Christopher X J. Jensen
Associate Professor, Pratt Institute


Posted 03 Jan 2010 / 0

I just finished re-reading William McDonough and Michael Braungart’s book “Cradle to Cradle”. For those not familiar with the 2002 book, it has become the “go-to” spiritual reference for sustainable design. I say “spiritual” because the book reads more like a manifesto than a set of instructions; if you are looking for a how-to guide this is not your text, but if you are looking for a where-to inspiration this book will be of great interest.

Those familiar with various facets of the sustainability movement won’t find that much revolutionary in this book: much of what it presents is a collection of things sustainably-minded people have been thinking about for decades. But what it does bring that is highly novel is a fresh perspective on how to think about designing a sustainable human economy.

The books brings several valuable metaphors into the sustainability dialogue. My favorite is that of “technical nutrients”, a new term describing all the materials that we use to make stuff. Braungart and McDonough introduce the word “nutrient” to draw an analogy between ecosystems and industrial systems, and to bring to light the ridiculousness of our single-use, non-cyclic economic system. The book strongly advocates that we try to design our industrial systems to mimic ecosystems by thinking of raw materials as nutrients that need to be effectively cycled.

I also appreciate another central message of this book, which is that old ideas like “the solution to pollution is dilution” and “reducing impacts” will never lead to a sustainable economic system. In order for an economic and industrial system to work, it will need to be truly closed loop, and so simple “less bad” solutions won’t work.

There’s also a good basic treatment of the “three E’s” concept: that sustainable design considers ecology, economy, and equity (this is similar to the concept of the overlapping goals of life cycle analysis, which I discussed in a previous post). Cradle-to-cradle walks the reader through the different ways that these priorities can incorporated into design and strongly advocates against the extremes of any particular “corner” in this triangle, but doesn’t provide a lot of examples of this principle in practice. Still, this is a valuable way to think, and I particular like their argument against “isms”, their way of labeling design that focuses on one of the priorities exclusively. That we need to unite the goals of industry, social justice, and environmental stewardship is clear.

I also appreciate the fact that this book is inspirational and optimistic. Throughout the text we get almost nothing but a “can-do” attitude, and I must admit that my usual skepticism was swept out from under me for most of my reading of this book. Upon reflection, though, the optimism of this book is also a bit vacuous. To me the real optimistic thing is to explain the pathway to the sustainable outcomes we wish to see, and there is very little of this here. We learn about their work in helping Ford Motor Company redesign their manufacturing infrastructure, but the real drivers of this change (and the actual value of this change) are not explained. Cradle to Cradle champions the idea that sustainable practices can also be cost-saving measures, but this is hard for me to swallow: almost eight years since this book was published, is it really just ignorance that is preventing widespread adoption of these practices? If being more sustainable actually is a win-win, why aren’t more companies jumping on the bandwagon?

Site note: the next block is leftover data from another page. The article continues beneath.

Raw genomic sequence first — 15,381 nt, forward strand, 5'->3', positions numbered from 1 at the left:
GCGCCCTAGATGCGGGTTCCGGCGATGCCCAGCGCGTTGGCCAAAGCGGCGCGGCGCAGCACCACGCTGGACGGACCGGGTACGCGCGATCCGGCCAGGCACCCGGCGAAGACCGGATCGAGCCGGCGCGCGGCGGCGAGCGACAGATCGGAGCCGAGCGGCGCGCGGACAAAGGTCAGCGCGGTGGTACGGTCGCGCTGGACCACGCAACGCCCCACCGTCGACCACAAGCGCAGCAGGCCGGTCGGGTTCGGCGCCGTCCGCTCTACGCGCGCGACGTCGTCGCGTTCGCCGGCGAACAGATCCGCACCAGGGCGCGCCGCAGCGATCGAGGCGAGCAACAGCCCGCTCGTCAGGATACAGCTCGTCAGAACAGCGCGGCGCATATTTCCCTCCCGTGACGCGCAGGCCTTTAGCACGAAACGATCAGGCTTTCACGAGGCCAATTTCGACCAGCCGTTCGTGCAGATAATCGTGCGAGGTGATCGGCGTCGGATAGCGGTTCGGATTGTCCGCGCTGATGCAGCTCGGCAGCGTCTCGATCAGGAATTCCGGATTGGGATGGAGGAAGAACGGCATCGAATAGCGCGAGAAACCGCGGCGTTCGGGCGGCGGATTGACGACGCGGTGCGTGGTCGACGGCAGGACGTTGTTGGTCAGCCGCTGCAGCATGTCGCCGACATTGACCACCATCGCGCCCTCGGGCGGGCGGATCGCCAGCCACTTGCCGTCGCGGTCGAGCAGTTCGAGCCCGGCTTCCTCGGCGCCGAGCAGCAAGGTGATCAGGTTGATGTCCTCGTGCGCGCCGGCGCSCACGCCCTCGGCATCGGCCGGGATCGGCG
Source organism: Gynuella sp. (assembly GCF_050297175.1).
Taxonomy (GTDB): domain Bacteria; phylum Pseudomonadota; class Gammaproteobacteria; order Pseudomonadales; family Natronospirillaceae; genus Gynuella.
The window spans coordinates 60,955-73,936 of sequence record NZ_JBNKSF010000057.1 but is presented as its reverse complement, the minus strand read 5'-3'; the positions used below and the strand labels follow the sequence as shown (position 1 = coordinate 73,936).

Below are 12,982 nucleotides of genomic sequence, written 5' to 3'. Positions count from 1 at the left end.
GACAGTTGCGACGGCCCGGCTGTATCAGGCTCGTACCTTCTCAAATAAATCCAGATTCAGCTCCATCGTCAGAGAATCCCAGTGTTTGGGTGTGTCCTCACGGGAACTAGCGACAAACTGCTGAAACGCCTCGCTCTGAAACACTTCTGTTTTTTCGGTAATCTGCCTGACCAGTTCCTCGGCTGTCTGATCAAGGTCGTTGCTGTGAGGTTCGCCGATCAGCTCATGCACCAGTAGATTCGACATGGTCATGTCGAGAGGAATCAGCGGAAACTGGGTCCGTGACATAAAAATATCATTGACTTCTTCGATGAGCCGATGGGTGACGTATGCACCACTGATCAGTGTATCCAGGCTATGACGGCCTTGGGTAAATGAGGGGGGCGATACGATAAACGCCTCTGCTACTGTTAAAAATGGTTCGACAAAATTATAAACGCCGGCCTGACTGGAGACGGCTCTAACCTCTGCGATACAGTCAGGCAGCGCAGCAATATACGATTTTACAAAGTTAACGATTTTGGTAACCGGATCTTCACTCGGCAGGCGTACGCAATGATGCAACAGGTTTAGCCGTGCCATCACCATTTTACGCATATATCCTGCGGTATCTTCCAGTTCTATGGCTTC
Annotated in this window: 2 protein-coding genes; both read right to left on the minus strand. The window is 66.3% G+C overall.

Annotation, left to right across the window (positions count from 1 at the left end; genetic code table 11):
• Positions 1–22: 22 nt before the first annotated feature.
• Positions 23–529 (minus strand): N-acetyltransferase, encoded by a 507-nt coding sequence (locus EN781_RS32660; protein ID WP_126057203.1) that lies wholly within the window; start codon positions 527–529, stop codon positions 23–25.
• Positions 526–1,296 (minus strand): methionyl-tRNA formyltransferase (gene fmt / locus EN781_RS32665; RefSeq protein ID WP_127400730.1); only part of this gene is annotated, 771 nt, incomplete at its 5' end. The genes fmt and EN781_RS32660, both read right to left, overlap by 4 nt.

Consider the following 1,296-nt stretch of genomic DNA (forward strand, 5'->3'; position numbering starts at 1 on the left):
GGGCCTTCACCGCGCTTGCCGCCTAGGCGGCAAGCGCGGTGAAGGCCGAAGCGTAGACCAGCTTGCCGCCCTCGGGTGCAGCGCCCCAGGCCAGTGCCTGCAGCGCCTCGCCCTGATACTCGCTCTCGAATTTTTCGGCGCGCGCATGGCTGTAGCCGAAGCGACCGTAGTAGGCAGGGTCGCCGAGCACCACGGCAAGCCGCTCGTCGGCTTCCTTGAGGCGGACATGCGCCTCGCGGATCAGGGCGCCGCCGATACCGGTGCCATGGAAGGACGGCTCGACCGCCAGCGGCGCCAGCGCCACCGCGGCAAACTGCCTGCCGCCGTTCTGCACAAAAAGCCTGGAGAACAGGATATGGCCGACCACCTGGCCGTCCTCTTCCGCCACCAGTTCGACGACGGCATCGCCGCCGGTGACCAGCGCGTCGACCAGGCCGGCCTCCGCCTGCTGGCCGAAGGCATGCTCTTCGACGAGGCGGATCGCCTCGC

Maybe it is a little to much to ask such an aspirational text to address questions like “will we ever be sustainable without some sort of major curb on fossil fuel consumption?”, but that’s what I felt was missing from this book: an honest appraisal of the major obstacles that prevent us from becoming truly sustainable. I agree with their idea that eventually we will be forced to use renewable and available energy sources like wind and solar and that materials will become valuable enough that we will no longer take a “cradle-to-grave” approach to design. I just wonder how many species, including many members of our own, will have to be in the grave before we actually have the incentive to return to the “crade-to-cradle” methods of our ancestors.

A Major Post, Books, Closed Loop Systems, Life Cycle Analysis, Resource Consumption, Reviews, Sustainability

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